CAS: Forget the Cars, Let’s Talk Displays

Auto shows are not quite known for their subtlety. Everything is loud, bright, and screaming for attention. By the end of the day, we were completely wiped out. Not simply from walking around for twelve straight hours, but just from having all of our senses continually attacked. We thought we’d take this time to kind of talk you through some of the better, or more outlandish, display design.

Ford‘s was about the best American-made car display we saw. It occasionally dipped into gaudy terrain, but overall, it was a lot of clean lines and solid, bold colors, which not a lot of overcrowding:


Jeep and Dodge on the other hand, was all-out absurd. At the opposite end of the building, they had a whole track where you could get into one of their cars and be driven around such obstacles as too much noise, gigantic cones, and simulated mountains, which is certainly of big concern here in the Midwest:



Saturn was pretty standard fare, except for a small, dark structure they had built, wherein they had parts of the car being projected onto a real car by numerous projectors, making for a pretty cool setup (one that was exceedingly difficult to photograph):


The Land Rover people had one of the best designed backgrounds behind the cars, utilizing this sort of hand drawn, wiggly coordinates thing:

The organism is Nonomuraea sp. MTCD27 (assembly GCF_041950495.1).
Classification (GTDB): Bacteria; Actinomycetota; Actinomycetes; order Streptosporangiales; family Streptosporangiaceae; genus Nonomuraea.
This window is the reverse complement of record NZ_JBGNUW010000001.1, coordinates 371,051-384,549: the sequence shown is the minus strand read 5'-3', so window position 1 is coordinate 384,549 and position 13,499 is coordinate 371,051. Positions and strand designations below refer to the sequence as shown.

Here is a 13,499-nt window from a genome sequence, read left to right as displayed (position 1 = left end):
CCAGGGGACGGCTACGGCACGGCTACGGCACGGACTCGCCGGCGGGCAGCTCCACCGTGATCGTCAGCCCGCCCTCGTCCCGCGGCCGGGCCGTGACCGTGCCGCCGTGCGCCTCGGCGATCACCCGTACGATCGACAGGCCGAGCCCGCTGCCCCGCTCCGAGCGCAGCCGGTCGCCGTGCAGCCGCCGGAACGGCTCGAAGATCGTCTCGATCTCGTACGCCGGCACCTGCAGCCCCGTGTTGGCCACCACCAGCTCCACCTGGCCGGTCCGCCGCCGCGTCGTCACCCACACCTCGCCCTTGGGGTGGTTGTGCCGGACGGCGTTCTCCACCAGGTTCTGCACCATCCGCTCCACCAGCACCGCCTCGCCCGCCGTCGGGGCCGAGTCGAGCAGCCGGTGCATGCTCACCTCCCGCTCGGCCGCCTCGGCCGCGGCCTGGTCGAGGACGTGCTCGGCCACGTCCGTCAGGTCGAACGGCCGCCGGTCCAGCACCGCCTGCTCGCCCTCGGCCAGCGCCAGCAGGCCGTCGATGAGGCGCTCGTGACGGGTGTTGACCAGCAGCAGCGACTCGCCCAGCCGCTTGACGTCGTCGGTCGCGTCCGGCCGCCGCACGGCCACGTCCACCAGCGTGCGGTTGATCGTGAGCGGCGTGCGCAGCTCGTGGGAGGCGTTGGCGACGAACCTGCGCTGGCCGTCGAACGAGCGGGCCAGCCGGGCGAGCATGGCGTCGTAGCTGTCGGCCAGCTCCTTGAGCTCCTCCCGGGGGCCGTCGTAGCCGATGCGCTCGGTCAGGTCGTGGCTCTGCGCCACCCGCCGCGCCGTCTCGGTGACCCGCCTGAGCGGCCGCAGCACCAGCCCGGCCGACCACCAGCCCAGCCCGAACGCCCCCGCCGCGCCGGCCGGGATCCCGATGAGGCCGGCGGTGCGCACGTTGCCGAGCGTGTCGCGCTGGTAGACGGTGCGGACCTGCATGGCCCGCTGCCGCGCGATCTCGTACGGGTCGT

Once we wandered across the hall and got into the imports section, that’s when things really picked up and started getting a lot more visually interesting, like the Mini setup:


Scion had a very similar setup, which was cool and featured a batch of differently designed cars. But we felt they dropped the ball a bit by not letting us know who the individual designers were for each:


Saab, by far, was the hand’s down winner, display-wise. Using these screens made of very large bulbs, the backdrops were animated, but not overly so. Occasionally a person’s silhouette would wander in and out, but for the most part, it was just this big display of cool, crisp, blue-ish color:


Plus, there was stuff built into the glass walkways, like this display of merchandise:


And one of the running themes was: if the cars aren’t drawing people in, use videogames. There were loads of these Xbox units everywhere, always in some way, of course, related to their respective car company:


Lastly, we saw this thing just laying over by the Dodge area. We have no idea who it belonged to. It was just sitting out there by its lonesome. May it was just advertising the general concept of ‘seats.’ We felt badly for it, so we took a photo: